Sorry I was once an Epoxy zealot myself but have come to the conclusion over 30 years of using the stuff it is not really better most of the time. So I do not agree the only negative is price. As I said there are other reasons.

*Epoxyworks 22 / Winter 2004

Copyright 2003, Gougeon Brothers, Inc. All rights reserved.
This page is maintained by Gougeon Brothers, Inc. Last modified on (11/05/03).
Reproduction in any form, in whole or in part, is expressly forbidden without the consent of the publisher. EPOXYWORKS, Gougeon Brothers, WEST SYSTEM, Episize, Scarffer and Microlight as used throughout this publication, are trademarks of Gougeon Brothers, Inc., Bay City, Michigan, USA.

foggysail 23-04-2013 07:09

Re: Epoxy vs Fiberglass
 
Very informative thread! Question--- where does Bondo fit in? Is it an epoxy?

Thanks-

sailvayu 23-04-2013 07:14

Re: Epoxy vs Fiberglass
 
Bondo is a low quality polyester filler. there are better fillers and I will usually use a vinyl-ester filler. The problem with Bondo is the solids used are not very moisture resistant and regardless of the filler binder (the resin) if the solids are not moisture resistant the filler will be poor

minaret 23-04-2013 07:22

Re: Epoxy vs Fiberglass
 
Are we really having this conversation yet again?


Poly is just fine for 99% of boat stuff. The binder in matt is starch, which is instantly dissolved by epoxy, turning into a sticky goo that's impossible to work with. Thinning your resin or anything else will not prevent this, only going to a different more expensive, hard to find binder will do that. I've been trying for some years now to convince people on this forum that the cult of epoxy is leading them astray. It's just so much more time consuming and expensive, in many cases the cons outweigh the pros. I have used thousands of gallons of both resin systems, for repair and new construction.

sailvayu 23-04-2013 07:26

Re: Epoxy vs Fiberglass
 
Wow someone who has not been sold the bill of goods by the Gougeon Brothers!

foggysail 23-04-2013 07:27

Re: Epoxy vs Fiberglass
 
Quote:

Originally Posted by sailvayu (Post 1217655)
Bondo is a low quality polyester filler. there are better fillers and I will usually use a vinyl-ester filler. The problem with Bondo is the solids used are not very moisture resistant and regardless of the filler binder (the resin) if the solids are not moisture resistant the filler will be poor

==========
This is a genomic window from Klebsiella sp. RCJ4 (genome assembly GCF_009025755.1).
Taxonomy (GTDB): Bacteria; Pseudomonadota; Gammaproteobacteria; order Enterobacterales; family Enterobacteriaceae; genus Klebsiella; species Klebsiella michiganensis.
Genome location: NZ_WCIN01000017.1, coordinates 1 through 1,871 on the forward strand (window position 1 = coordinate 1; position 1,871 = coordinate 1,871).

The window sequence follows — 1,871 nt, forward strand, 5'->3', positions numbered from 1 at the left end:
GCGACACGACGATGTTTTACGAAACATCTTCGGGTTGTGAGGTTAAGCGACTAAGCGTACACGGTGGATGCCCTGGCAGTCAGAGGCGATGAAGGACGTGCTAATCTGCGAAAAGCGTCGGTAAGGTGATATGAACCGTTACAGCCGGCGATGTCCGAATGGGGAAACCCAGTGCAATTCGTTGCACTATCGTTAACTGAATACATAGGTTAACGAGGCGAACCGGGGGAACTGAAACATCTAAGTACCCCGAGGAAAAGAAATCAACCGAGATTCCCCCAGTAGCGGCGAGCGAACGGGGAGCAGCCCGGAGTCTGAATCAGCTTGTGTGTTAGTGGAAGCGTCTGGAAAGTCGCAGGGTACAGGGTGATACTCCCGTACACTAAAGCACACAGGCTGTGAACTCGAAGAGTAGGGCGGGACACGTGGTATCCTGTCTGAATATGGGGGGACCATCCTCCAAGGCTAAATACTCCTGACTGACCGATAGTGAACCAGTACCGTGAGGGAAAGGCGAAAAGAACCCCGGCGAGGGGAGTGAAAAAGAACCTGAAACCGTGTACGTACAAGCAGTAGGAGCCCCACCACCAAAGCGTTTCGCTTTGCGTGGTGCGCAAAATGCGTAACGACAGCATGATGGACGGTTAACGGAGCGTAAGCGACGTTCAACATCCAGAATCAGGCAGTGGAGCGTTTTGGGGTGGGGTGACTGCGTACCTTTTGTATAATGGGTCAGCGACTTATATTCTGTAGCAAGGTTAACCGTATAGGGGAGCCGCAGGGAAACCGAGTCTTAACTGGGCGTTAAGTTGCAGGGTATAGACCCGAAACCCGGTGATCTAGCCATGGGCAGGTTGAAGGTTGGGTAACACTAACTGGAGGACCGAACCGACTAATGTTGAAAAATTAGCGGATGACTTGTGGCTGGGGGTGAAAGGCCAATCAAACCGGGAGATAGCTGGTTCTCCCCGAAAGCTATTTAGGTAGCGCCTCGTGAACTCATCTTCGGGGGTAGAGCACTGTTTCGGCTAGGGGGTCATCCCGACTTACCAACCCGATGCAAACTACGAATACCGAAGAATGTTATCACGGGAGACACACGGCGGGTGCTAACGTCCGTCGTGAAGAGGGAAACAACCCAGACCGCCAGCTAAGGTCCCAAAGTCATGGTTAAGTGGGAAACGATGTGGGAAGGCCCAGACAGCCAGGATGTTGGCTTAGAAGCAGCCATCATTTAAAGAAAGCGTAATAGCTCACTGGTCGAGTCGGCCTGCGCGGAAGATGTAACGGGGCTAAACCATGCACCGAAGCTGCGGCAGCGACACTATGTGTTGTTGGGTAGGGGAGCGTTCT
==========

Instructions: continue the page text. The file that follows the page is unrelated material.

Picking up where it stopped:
Thanks for quickly explaining my question :thumb:

CharlieCobra 23-04-2013 07:52

Re: Epoxy vs Fiberglass
 
We don't use West Systems very often. We use an epoxy that has a 2:1 mix ratio and contains UV inhibitors. We've used mat with this epoxy just fine.

s/v Jedi 23-04-2013 08:01

Re: Epoxy vs Fiberglass
 
Quote:

Originally Posted by sailvayu (Post 1217640)
Yes I will not argue epoxy is stronger I am saying this extra strength is not as important in most repairs as some seem to think.

Agreed. And also that a polyester hull repair with epoxy gives a hard spot while a repair with the same materials provides a better (never perfect, will always be a hard spot) match.

West System is of course the manufacturer. But their lab tests are not fake like you seem to believe. There are plenty who found similar results. The document I linked showed a typical repair with 12:1 bevel where polyester restored 70% of original strength and epoxy showed 80% of original strength. I don't think you dispute that, I think you just say so because of the principle that it is the manufacturer stating it.

@all about matt: starch and cellulose are basically the same. The important thing is that epoxy immediately breaks it down while polyester gives you enough time to work with it. For once Minaret and I agree while using just slightly different words :)

minaret 23-04-2013 08:11

Re: Epoxy vs Fiberglass
 
Quote:

Originally Posted by CharlieCobra (Post 1217718)
We don't use West Systems very often. We use an epoxy that has a 2:1 mix ratio and contains UV inhibitors. We've used mat with this epoxy just fine.




Matt by itself, or Matt sandwiched between layers of roving or in the form of stitch Matt? I doubt you've successfully done a Matt only layup with regular starch binder and epoxy.

sailvayu 23-04-2013 08:17

Re: Epoxy vs Fiberglass
 
Jedi yes I am a bit jaded by the endless "facts" reported by WEST. and I am sure there is some bias in their reports. The problem with almost all studies of this type is they by nature have to be controlled and and likewise most average boat repairs are equally UN controlled. I tend to go by real world results I see in the field. I am not dead set against epoxy per say but given a choice in most repairs I see not advantage and a few real dis advantages to it. For the armature whom I feel we are all trying to help on these forums I just like to offer an alternative and the reasons for that opinion. let the reader decide based on the information provided. But you have to admit the Gougeon Brothers have done a great job of conniving folks their goop is the best. So I prefer information from sources with no economic gain involved.